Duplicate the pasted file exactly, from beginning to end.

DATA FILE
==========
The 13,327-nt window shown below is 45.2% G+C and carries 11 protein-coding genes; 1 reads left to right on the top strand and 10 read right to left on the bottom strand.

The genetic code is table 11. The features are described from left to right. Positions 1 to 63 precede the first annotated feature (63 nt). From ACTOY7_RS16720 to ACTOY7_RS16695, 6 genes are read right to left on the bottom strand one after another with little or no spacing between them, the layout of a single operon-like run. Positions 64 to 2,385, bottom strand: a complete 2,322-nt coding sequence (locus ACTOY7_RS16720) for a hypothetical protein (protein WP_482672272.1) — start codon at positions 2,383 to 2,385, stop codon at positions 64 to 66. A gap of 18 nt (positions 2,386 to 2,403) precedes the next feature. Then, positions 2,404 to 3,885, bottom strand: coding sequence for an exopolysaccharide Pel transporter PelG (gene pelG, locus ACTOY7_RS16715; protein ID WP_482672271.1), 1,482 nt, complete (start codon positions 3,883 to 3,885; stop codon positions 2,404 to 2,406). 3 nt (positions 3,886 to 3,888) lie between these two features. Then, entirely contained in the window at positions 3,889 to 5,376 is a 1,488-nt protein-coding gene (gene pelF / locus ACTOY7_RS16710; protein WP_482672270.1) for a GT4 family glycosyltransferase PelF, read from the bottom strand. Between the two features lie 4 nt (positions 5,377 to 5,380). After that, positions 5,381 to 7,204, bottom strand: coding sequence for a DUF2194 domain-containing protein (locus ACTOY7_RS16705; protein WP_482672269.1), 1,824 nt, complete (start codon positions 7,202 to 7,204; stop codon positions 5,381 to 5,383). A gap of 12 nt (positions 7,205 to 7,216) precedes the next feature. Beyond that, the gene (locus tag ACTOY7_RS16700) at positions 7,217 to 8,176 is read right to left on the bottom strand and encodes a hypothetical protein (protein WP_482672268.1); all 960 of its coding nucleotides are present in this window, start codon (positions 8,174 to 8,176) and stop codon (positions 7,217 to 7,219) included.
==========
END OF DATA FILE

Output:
The 13,327-nt window shown below is 45.2% G+C and carries 11 protein-coding genes; 1 reads left to right on the top strand and 10 read right to left on the bottom strand.

The genetic code is table 11. The features are described from left to right. Positions 1 to 63 precede the first annotated feature (63 nt). From ACTOY7_RS16720 to ACTOY7_RS16695, 6 genes are read right to left on the bottom strand one after another with little or no spacing between them, the layout of a single operon-like run. Positions 64 to 2,385, bottom strand: a complete 2,322-nt coding sequence (locus ACTOY7_RS16720) for a hypothetical protein (protein WP_482672272.1) — start codon at positions 2,383 to 2,385, stop codon at positions 64 to 66. A gap of 18 nt (positions 2,386 to 2,403) precedes the next feature. Then, positions 2,404 to 3,885, bottom strand: coding sequence for an exopolysaccharide Pel transporter PelG (gene pelG, locus ACTOY7_RS16715; protein ID WP_482672271.1), 1,482 nt, complete (start codon positions 3,883 to 3,885; stop codon positions 2,404 to 2,406). 3 nt (positions 3,886 to 3,888) lie between these two features. Then, entirely contained in the window at positions 3,889 to 5,376 is a 1,488-nt protein-coding gene (gene pelF / locus ACTOY7_RS16710; protein WP_482672270.1) for a GT4 family glycosyltransferase PelF, read from the bottom strand. Between the two features lie 4 nt (positions 5,377 to 5,380). After that, positions 5,381 to 7,204, bottom strand: coding sequence for a DUF2194 domain-containing protein (locus ACTOY7_RS16705; protein WP_482672269.1), 1,824 nt, complete (start codon positions 7,202 to 7,204; stop codon positions 5,381 to 5,383). A gap of 12 nt (positions 7,205 to 7,216) precedes the next feature. Beyond that, the gene (locus tag ACTOY7_RS16700) at positions 7,217 to 8,176 is read right to left on the bottom strand and encodes a hypothetical protein (protein WP_482672268.1); all 960 of its coding nucleotides are present in this window, start codon (positions 8,174 to 8,176) and stop codon (positions 7,217 to 7,219) included.